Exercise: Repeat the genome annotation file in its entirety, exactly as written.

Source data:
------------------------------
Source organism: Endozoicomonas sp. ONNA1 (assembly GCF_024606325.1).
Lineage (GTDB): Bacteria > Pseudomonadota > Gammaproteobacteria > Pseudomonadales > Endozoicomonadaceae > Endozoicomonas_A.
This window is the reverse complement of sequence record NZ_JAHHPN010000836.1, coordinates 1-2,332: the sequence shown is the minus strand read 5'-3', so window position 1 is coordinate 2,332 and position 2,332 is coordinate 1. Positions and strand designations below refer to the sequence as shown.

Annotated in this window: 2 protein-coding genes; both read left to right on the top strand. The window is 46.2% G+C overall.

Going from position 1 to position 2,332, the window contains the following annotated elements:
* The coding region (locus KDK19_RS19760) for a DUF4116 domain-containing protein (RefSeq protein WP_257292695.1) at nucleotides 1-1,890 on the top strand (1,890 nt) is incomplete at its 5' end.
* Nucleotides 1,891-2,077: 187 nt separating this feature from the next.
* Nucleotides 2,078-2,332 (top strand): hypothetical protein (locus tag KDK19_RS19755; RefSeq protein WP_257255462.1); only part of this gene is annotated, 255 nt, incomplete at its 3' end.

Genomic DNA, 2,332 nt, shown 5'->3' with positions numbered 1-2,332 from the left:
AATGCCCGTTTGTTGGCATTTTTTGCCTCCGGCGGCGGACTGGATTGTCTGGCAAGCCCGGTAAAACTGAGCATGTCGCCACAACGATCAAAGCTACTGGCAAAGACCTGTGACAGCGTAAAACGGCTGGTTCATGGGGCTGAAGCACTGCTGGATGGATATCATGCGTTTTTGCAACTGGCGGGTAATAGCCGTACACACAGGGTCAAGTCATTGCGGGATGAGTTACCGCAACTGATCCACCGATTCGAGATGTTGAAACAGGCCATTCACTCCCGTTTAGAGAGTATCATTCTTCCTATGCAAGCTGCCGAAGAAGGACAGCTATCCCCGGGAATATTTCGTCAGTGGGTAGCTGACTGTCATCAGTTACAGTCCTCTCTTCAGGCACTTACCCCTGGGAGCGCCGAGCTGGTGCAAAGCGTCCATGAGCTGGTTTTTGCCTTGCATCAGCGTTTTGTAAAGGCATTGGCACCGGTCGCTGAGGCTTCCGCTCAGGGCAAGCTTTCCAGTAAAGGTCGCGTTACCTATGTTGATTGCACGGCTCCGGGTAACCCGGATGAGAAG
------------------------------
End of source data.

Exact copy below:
Source organism: Endozoicomonas sp. ONNA1 (assembly GCF_024606325.1).
Lineage (GTDB): Bacteria > Pseudomonadota > Gammaproteobacteria > Pseudomonadales > Endozoicomonadaceae > Endozoicomonas_A.
This window is the reverse complement of sequence record NZ_JAHHPN010000836.1, coordinates 1-2,332: the sequence shown is the minus strand read 5'-3', so window position 1 is coordinate 2,332 and position 2,332 is coordinate 1. Positions and strand designations below refer to the sequence as shown.

Annotated in this window: 2 protein-coding genes; both read left to right on the top strand. The window is 46.2% G+C overall.

Going from position 1 to position 2,332, the window contains the following annotated elements:
* The coding region (locus KDK19_RS19760) for a DUF4116 domain-containing protein (RefSeq protein WP_257292695.1) at nucleotides 1-1,890 on the top strand (1,890 nt) is incomplete at its 5' end.
* Nucleotides 1,891-2,077: 187 nt separating this feature from the next.
* Nucleotides 2,078-2,332 (top strand): hypothetical protein (locus tag KDK19_RS19755; RefSeq protein WP_257255462.1); only part of this gene is annotated, 255 nt, incomplete at its 3' end.

Genomic DNA, 2,332 nt, shown 5'->3' with positions numbered 1-2,332 from the left:
AATGCCCGTTTGTTGGCATTTTTTGCCTCCGGCGGCGGACTGGATTGTCTGGCAAGCCCGGTAAAACTGAGCATGTCGCCACAACGATCAAAGCTACTGGCAAAGACCTGTGACAGCGTAAAACGGCTGGTTCATGGGGCTGAAGCACTGCTGGATGGATATCATGCGTTTTTGCAACTGGCGGGTAATAGCCGTACACACAGGGTCAAGTCATTGCGGGATGAGTTACCGCAACTGATCCACCGATTCGAGATGTTGAAACAGGCCATTCACTCCCGTTTAGAGAGTATCATTCTTCCTATGCAAGCTGCCGAAGAAGGACAGCTATCCCCGGGAATATTTCGTCAGTGGGTAGCTGACTGTCATCAGTTACAGTCCTCTCTTCAGGCACTTACCCCTGGGAGCGCCGAGCTGGTGCAAAGCGTCCATGAGCTGGTTTTTGCCTTGCATCAGCGTTTTGTAAAGGCATTGGCACCGGTCGCTGAGGCTTCCGCTCAGGGCAAGCTTTCCAGTAAAGGTCGCGTTACCTATGTTGATTGCACGGCTCCGGGTAACCCGGATGAGAAG